I took a trip down to nearby Huntley Meadows Park. This is the largest county park in Fairfax County, with 1,425 acres of "majestic forests, wildflower-speckled meadows and vast wetlands for some of the best wildlife watching in the Washington metropolitan area." I wanted to review the winners of the center's annual Photography Contest, including a photo of Kingbirds entered by a bird-watcher good friend.
A walk through the wooded trails and along the wetlands boardwalk yielded a surprising amount of interesting wildlife for a drab Saturday afternoon in winter. A King Rail was spotted munching in the cattails, with its tiger-stripe orange back and zebra striped belly. Others loafing around included abundant Canada geese, mallards, gulls, cardinals, chickadees, nuthatch, and crows. The more interesting included the downy woodpecker, red-bellied woodpecker, and rare (in this area) red-headed woodpecker. My favorite sighting was the Eastern bluebird, standing out in a background without color.
With my tiny Canon Power Shot in hand, a few interesting photogenic features were found growing in the wood trails: lichen and fungus. The colorful lichen were growing in their symbiotic relationship with with algae and moss, as usual. However, there were a few areas where fungus instead seemed to be its mate. Lichen usually rely on the sugars produced by green algae, so with no algae or moss, I don't know what these little beasties were up to.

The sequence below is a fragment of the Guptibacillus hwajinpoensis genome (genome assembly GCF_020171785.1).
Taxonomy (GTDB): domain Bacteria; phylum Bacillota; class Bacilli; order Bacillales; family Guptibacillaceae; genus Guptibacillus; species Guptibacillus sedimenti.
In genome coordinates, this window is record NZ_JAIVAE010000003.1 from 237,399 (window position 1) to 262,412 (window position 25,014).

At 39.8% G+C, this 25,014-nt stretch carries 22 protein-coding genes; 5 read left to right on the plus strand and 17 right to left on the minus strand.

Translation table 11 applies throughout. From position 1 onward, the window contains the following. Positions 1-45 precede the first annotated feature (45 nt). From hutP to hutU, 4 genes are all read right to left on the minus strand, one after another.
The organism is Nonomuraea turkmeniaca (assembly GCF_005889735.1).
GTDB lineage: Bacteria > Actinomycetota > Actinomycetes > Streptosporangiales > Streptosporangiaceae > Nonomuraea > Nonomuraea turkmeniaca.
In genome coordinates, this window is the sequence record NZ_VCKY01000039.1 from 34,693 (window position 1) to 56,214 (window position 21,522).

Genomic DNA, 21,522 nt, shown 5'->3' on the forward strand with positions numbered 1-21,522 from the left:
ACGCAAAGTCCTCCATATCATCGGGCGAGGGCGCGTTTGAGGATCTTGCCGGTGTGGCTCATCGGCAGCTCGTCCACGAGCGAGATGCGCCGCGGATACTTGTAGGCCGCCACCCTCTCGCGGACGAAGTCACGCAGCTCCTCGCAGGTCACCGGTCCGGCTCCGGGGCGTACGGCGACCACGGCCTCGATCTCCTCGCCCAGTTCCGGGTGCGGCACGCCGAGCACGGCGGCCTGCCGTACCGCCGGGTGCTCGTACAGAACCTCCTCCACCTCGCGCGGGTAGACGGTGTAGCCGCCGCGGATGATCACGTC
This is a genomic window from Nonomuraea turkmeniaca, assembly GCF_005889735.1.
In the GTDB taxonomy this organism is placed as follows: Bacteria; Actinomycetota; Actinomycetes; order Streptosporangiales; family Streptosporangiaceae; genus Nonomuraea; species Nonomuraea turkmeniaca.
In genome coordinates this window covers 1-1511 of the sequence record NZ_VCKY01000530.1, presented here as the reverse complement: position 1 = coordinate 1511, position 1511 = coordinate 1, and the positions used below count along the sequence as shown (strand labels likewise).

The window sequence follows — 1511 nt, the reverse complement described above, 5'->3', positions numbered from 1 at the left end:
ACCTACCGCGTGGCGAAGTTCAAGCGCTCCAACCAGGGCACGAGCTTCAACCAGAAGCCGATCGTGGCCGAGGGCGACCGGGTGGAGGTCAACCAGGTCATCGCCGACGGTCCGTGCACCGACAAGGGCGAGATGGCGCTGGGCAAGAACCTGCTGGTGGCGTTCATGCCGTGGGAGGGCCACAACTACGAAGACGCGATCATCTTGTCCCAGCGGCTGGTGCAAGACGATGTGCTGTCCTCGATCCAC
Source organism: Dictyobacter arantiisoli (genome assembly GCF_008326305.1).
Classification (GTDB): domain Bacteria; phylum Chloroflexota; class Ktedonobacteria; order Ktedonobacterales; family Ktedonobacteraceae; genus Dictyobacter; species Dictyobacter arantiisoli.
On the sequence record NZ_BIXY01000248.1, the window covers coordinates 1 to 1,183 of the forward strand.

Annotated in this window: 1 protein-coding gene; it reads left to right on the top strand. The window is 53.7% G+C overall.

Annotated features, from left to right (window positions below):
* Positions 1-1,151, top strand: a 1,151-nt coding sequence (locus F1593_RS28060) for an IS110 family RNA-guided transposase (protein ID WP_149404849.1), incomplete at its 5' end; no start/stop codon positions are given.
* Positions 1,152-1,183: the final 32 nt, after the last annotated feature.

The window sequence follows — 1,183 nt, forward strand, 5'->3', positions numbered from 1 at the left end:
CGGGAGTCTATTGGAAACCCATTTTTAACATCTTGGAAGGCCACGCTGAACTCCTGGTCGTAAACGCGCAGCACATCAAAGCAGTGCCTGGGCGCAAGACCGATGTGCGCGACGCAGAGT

The same lichen on trees appeared to be two different colors - pale green and a pale greenish-blue. I wasn't sure if this was the same lichen in a different stage of growth, or a slightly different species. The lichen was so pervasive that the trees looked like a paintball game just finished.
The interesting fungi that were found resembled clamshells with the horizontal stripes, popcorn on the log, and bite-sized caramels on the fallen branch. I believe I was hungry that day, affecting the way I saw things. At least the birds didn't look like chocolate-covered marshmallow peeps.